In The Loop
Show type: Film
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Anticipation surrounding Armando Iannucci’s film directing debut has been high, as befits arguably the most influential man in British comedy over the last two decades, and In The Loop exceeds almost all of those expectations.
Expanding the bumbling incompetence and ruthless back-stabbing of his BBC political satire The Thick of It from Whitehall to Washington in the lead-up to a proposed war, the film presents a panorama of the corridors of power that nevertheless appear frighteningly narrow, with ‘foetus-faced‘, twentysomething bureaucrats on both sides of the Atlantic dictating policy and manipulating their political masters’ allegiances on the fly in overcrowded offices, car back seats and bathrooms. The buildings are merely better furnished in America and the chief agitator for war employs an unexploded hand grenade as a paperweight.
Although the film’s inspiration is obvious, the details of the impending conflict with an unnamed Middle Eastern nation are almost entirely incidental. Iannucci and co-writers Jesse Armstrong, Simon Blackwell and Tony Roche expend zero energy upon lampooning George W Bush or Tony Blair, focusing their attention instead on the banal evils of fact handling and data massaging of a dodgy dossier. Tom Hollander, as ineffectual ‘meat puppet’ British minister Simon Foster, flip-flops across both sides of the argument while committing an ongoing stream of gaffes, initiating the story by announcing ‘war is unforeseeable’ just as Downing Street is trying to downplay the imminence of invasion on one hand, while fully supporting America’s endeavour on the other.
Although Iannucci and company have clearly done their research on Washington’s morally compromising backroom machinations – for the Future Planning Committee, aka, the war committee, the minutes of a meeting are a mutable ‘aide memoire’ rather than a record of what actually happened – and the satire chimes with a depressing ring of authenticity, the dark spark that keeps the film so consistently funny is Peter Capaldi, reprising his role as psychotic spin-doctor Malcolm Tucker.
Indeed, another new cast member, Gina McKee, seems to have been introduced merely as a fresh hate sponge for Tucker’s ire, her icily defensive policy adviser inciting him to poetically splenetic heights of rage.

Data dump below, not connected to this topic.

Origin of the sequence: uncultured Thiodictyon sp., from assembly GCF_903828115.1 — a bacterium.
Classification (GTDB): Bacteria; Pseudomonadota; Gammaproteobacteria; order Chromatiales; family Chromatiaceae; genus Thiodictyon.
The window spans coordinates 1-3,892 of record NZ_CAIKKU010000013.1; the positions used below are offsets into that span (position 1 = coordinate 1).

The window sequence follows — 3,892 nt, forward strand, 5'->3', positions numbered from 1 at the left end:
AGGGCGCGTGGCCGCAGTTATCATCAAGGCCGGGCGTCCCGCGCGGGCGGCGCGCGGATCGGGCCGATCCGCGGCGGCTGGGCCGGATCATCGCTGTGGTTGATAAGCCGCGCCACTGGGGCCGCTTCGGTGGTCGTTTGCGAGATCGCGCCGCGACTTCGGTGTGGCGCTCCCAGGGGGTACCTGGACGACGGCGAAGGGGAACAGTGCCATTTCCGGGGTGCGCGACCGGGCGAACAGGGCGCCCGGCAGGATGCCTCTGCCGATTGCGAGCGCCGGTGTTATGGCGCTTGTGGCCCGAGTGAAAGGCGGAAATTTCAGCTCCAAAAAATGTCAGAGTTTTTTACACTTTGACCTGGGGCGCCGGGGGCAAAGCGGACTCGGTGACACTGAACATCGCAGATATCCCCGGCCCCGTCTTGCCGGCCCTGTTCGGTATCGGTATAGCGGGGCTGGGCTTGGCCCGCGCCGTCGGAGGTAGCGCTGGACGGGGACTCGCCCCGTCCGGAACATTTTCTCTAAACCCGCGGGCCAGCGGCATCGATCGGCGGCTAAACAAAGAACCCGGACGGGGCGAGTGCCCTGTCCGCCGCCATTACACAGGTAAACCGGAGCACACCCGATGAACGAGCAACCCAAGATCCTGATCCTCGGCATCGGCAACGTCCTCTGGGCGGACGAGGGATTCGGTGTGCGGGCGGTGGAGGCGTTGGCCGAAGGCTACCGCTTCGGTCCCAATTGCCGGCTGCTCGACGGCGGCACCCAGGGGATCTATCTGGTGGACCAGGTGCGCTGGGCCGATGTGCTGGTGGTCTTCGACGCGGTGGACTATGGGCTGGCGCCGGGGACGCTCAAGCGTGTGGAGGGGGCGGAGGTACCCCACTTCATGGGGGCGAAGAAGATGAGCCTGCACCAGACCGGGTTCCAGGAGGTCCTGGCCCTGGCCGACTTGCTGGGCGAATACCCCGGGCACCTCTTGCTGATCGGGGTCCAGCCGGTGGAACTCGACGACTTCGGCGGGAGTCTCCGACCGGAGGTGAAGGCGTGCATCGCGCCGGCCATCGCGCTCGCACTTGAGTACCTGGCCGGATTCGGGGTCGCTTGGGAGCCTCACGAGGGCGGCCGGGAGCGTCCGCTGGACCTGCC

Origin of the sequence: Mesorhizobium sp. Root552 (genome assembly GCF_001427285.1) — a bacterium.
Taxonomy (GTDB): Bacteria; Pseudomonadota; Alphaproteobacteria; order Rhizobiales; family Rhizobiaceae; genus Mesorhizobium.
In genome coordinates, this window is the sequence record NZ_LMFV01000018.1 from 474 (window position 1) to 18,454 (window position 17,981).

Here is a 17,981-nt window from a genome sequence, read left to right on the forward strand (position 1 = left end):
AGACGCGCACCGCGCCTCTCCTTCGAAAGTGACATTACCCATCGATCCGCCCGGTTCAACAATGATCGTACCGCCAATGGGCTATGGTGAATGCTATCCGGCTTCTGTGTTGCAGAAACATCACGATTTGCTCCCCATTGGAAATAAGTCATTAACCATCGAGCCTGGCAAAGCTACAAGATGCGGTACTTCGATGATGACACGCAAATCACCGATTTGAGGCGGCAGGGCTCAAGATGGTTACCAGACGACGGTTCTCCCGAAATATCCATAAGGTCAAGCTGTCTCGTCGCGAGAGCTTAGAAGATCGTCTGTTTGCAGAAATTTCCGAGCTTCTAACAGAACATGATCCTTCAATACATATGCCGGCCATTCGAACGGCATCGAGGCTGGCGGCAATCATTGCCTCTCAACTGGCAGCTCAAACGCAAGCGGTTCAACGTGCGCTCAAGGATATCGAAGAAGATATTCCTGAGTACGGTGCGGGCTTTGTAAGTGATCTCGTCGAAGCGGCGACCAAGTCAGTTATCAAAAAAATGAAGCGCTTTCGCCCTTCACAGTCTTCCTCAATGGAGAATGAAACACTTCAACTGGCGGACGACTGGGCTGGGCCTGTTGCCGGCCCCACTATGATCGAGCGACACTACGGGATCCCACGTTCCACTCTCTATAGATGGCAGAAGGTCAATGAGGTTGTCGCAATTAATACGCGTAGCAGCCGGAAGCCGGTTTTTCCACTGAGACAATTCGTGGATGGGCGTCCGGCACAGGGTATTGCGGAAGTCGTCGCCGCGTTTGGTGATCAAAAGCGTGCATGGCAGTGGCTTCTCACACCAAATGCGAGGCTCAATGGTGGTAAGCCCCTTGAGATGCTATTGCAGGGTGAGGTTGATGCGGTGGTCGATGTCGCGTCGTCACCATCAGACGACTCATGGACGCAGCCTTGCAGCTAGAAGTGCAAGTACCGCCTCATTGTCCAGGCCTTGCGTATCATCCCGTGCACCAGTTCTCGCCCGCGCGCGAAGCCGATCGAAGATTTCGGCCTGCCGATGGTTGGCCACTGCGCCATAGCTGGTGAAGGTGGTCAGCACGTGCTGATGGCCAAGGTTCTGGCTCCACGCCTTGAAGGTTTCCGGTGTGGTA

Still, Iannucci invites a feeling throughout that Tucker is out of his league, running out of breath but not brutal expletives across the US capital to alternately press or postpone the case for war, with the audience’s sympathy for this devil often turning to unabashed admiration at the depth of his cunning and poisonous resources.
One of the film’s most memorable scenes is an alpha male confrontation between Tucker and James Gandolfini’s doveish US General Miller in a canteen, the pair swapping insults with all the controlled zing of classic American screwball comedy, yet all the barely suppressed violence of primed nuclear warheads.
Gandolfini clearly relishes playing against type with his usual charismatic menace lurking beneath. As with all the new additions to the cast he slots in seamlessly, although David Rasche as the war-mongering Secretary of State threatens to steal his brooding thunder at every confrontation. Hollander, though watchable is an essentially passive vessel for misfortune and certainly no Chris Langham, conveying confused resignation as his career is systematically destroyed by minds superior to his own, as opposed to mixing it up with the batsqueaks of terror and occasional pique that Langham tended to emit around Capaldi. It’s a pointless yet almost inescapable reaction to wonder how the disgraced actor might have fared in such exalted company.
Steve Coogan’s cameo as an irate berk complaining about his mother’s wall in Foster’s Northampton constituency recalls his better observed, one-off social misfits in The Day Today, while Chris Addison, returning as oily policy wonk Toby, his Olly Reeder character in all but name, is as unctuously good as ever, the compulsions of his loins and sleazy ambition conspiring to seal his boss’ fate. Paul Higgins also returns to claim some choice lines and smash a fax machine to smithereens as Tucker’s lieutenant Jamie, handling his victims with kid gloves, allegedly made from the real thing.
Rather like The Thick of It after Langham departed, In The Loop is arguably too reliant on Capaldi’s tour-de-force portrayal of Tucker, not least when for a tantalising moment the snarling enforcer hesitates, eyes watering, on the brink of career ruin, his hastily assembled house of cards threatening to collapse.
The increased feature budget hasn’t been splashed on the film’s look, which retains the hand-held intimacy of the series, give or take a few outdoor shots around Washington in keeping with Foster’s insignificance as a minnow out of his depth. Unsurprisingly too perhaps, the rougher, improvised aspects have been smoothed slightly for this grander canvas. The performances feel more scripted.
Nevertheless, the bigger political stakes have inspired the writing to another level. One scene, in which General Miller estimates the likely troop casualties of a war with his State Department ally on a toy calculator in a child’s bedroom stands comparison with the war room scenes in Doctor Strangelove, such is its cartoonishly savage absurdity.
Familiarity with The Thick of It should be no pre-requisite for enjoying In The Loop, although confirmed fans will doubtless enjoy the little nods, such as erstwhile cast member and stand-up Will Smith’s fleeting appearance at the end. One can only hope that Iannucci is now given the opportunities and resources to bring his brilliant wit to bear on cinema more regularly.
Reviewed by: Jay Richardson
Glasgow Film Festival